Ferguson Mayor James Knowles III (C) speaks to protestors during a protest of the shooting death of 18-year-old Michael Brown by a Ferguson police officer, outside Ferguson Police Department Headquarters Aug. 11, 2014 in Ferguson, Mo.
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Ferguson City Council meeting postponed indefinitely


ST. LOUIS – Citing security concerns, Ferguson officials have postponed the community’s first city council meeting since the shooting of Michael Brown sparked two weeks of violence and racial unrest. The meeting was planned for Tuesday evening, but it has now been postponed indefinitely.

“After consultation with the Missouri State Highway Patrol, the St. Louis County Police Department, and the Ferguson Police Department, the Mayor and City Council of the City of Ferguson have made the difficult decision to postpone the City Council meeting,” the city said in a statement late Monday.

The meeting was expected to attract large crowds and protesters, and officials had planned for tight security, including metal detectors.

“Due to increased interest from residents wishing to attend this meeting, the City is searching for a larger venue to accommodate the anticipated attendance. Our priorities remain the safety and well-being of our residents and to allow for honest, productive communications,” the city’s statement continued, adding that a new date would be released soon.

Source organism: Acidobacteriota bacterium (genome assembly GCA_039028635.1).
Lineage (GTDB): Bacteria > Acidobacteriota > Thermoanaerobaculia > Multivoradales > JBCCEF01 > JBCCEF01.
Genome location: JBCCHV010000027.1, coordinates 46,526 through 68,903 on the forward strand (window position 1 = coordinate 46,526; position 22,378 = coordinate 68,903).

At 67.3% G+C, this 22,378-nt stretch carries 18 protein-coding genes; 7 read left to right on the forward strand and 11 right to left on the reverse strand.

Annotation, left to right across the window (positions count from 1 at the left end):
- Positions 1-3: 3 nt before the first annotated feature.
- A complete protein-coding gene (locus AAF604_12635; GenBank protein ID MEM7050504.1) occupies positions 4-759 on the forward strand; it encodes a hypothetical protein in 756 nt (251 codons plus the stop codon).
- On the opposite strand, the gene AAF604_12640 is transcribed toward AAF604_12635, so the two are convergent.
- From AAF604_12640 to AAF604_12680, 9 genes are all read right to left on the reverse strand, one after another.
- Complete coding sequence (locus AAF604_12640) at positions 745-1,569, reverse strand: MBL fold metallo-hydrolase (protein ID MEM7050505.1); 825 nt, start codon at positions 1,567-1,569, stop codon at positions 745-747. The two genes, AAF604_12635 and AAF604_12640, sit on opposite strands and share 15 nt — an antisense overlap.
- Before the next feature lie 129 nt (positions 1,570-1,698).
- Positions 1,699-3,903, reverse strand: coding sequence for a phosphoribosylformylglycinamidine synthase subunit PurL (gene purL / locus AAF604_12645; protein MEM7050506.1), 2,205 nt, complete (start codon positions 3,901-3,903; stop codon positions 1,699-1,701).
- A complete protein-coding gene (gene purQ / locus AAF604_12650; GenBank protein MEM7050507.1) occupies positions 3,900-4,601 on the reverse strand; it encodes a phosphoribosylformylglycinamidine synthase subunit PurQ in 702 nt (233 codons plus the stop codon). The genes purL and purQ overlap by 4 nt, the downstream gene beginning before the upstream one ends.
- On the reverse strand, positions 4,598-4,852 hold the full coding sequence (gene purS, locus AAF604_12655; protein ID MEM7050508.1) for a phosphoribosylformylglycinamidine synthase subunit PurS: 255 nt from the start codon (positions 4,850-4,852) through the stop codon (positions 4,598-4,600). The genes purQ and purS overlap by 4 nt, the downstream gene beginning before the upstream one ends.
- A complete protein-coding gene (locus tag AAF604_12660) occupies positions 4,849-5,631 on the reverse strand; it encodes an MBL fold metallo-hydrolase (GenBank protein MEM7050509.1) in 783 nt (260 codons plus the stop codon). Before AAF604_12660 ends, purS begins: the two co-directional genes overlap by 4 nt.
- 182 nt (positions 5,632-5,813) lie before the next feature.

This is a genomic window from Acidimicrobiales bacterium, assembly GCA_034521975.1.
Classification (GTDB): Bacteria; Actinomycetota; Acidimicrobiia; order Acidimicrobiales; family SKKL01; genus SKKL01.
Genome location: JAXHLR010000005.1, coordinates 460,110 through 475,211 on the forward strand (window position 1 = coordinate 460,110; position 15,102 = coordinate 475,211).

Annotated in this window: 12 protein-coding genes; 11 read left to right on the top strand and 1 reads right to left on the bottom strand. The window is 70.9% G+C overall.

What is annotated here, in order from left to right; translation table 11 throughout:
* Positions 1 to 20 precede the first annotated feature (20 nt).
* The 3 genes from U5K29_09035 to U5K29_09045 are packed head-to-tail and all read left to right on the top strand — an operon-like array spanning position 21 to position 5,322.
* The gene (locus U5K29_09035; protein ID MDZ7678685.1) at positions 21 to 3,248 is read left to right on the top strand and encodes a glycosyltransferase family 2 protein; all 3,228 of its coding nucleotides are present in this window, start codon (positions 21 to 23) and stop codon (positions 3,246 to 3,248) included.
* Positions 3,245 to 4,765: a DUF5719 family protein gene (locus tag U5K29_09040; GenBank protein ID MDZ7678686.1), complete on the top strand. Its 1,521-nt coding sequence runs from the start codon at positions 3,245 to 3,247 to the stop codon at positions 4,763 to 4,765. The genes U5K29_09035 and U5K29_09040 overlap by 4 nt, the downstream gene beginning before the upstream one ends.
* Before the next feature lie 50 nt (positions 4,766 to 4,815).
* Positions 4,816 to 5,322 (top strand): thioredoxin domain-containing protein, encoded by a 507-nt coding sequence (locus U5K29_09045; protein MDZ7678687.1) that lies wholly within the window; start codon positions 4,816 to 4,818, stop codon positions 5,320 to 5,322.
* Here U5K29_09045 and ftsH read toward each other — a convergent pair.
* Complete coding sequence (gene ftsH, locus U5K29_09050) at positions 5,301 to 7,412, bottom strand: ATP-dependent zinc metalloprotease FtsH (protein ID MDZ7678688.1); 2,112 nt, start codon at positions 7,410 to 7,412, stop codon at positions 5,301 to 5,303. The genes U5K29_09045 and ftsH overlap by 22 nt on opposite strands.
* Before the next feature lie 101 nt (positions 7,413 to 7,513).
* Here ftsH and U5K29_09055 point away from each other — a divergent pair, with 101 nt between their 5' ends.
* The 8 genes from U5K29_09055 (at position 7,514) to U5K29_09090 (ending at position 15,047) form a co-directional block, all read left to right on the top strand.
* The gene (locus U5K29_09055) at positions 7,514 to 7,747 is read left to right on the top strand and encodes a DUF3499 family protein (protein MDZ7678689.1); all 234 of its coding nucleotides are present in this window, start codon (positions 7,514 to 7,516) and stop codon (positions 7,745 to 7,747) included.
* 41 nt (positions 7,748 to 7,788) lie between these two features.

Instead, the mayor and city council requested residents to send feedback “via postage paid comment cards,” which will be delivered to every home in the city this week. They also planned to create an online forum.

Related: How the crisis in Ferguson unfolded, in photographs

“The Mayor and City Council have a strong desire to hear public input and are committed to using that feedback to develop specific actions to be taken to restore the public trust and move our community forward in a positive direction,” the statement said.

Ferguson authorities, including Mayor James Knowles III, and especially the police department, have been sidelined during the turmoil. Instead, the Missouri State Highway Patrol has been in charge of security in areas affected by unrest. Relative calm has returned to Ferguson over the past several days. In the days after Brown’s death on Aug. 9, protesters clashed violently with police, who fired tear gas and rubber bullets at crowds of demonstrators. 

At an event Sunday evening, officers from the Highway Patrol, St. Louis County, and St. Louis City police forces distributed meals to residents of the apartment complex where Brown lived. The Ferguson Police Department was not present.

Asked why his officers were not on the scene, Mayor Knowles replied, “You’d have to ask Capt. [Ron] Johnson,” the commanding officer of the Highway Patrol.